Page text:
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Dietary antioxidants, lipid peroxidation and plumage colouration in nestling blue tits Cyanistes caeruleus

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Abstract

Carotenoid pigments are responsible for many of the red, yellow and orange plumage and integument traits seen in birds. One idea suggests that since carotenoids can act as antioxidants, carotenoid-mediated colouration may reveal an individual's ability to resist oxidative damage. In fact, there is currently very little information on the effects of most dietary-acquired antioxidants on oxidative stress in wild birds. Here, we assessed the impacts on oxidative damage, plasma antioxidants, growth and plumage colouration after supplementing nestling blue tits Cyanistes caeruleus with one of three diets; control, carotenoid treatment or α-tocopherol treatment. Oxidative damage was assessed by HPLC analysis of plasma levels of malondialdehyde (MDA), a by-product of lipid peroxidation. Contrary to predictions, we found no differences in oxidative damage, plumage colouration or growth rate between treatment groups. Although plasma lutein concentrations were significantly raised in carotenoid-fed chicks, α-tocopherol treatment had no effect on concentrations of plasma α-tocopherol compared with controls. Interestingly, we found that faster growing chicks had higher levels of oxidative damage than slower growing birds, independent of treatment, body mass and condition at fledging. Moreover, the chromatic signal of the chest plumage of birds was positively correlated with levels of MDA but not plasma antioxidant concentrations: more colourful nestlings had higher oxidative damage than less colourful individuals. Thus, increased carotenoid-mediated plumage does not reveal resistance to oxidative damage for nestling blue tits, but may indicate costs paid, in terms of oxidative damage. Our results indicate that the trade-offs between competing physiological systems for dietary antioxidants are likely to be complex in rapidly developing birds. Moreover, interpreting the biological relevance of different biomarkers of antioxidant status represents a challenge for evolutionary ecology.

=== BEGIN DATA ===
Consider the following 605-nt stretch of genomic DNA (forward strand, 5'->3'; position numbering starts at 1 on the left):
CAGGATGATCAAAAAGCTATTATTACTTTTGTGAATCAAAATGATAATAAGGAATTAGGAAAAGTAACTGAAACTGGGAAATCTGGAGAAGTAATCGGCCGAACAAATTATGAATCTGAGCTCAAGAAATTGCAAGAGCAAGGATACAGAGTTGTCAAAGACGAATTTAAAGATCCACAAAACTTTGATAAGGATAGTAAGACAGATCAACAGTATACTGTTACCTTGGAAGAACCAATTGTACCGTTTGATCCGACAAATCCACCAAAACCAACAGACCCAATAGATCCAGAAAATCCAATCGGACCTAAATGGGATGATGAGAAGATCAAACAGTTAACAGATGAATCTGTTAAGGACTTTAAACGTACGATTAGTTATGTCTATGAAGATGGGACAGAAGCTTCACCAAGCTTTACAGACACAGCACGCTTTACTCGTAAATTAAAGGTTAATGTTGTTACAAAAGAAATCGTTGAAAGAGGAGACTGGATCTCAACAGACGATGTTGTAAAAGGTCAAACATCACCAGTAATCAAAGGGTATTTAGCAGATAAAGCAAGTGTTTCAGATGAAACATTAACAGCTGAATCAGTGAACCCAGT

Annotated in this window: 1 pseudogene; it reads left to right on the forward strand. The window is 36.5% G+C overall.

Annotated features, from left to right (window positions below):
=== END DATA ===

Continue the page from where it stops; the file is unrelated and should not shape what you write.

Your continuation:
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Acknowledgements

We would like to thank Jo Coffey at WCPN for help with MDA analysis and the many fieldworkers who assisted in the chick feeding and data collection. Caroline Isaksson, Ruedi Nager and Staffan Andersson provided useful comments on the manuscript. SDL was funded by a Biotechnology and Biological Sciences Research Council Industrial CASE studentship and KEA by a Royal Society University Research Fellowship. This research adhered to the Association for the Study of Animal Behaviour Guidelines for the Use of Animals in Research, the legal requirements of the UK and all institutional guidelines.

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Larcombe, S.D., Mullen, W., Alexander, L. et al. Dietary antioxidants, lipid peroxidation and plumage colouration in nestling blue tits Cyanistes caeruleus . Naturwissenschaften 97, 903–913 (2010). https://doi.org/10.1007/s00114-010-0708-5

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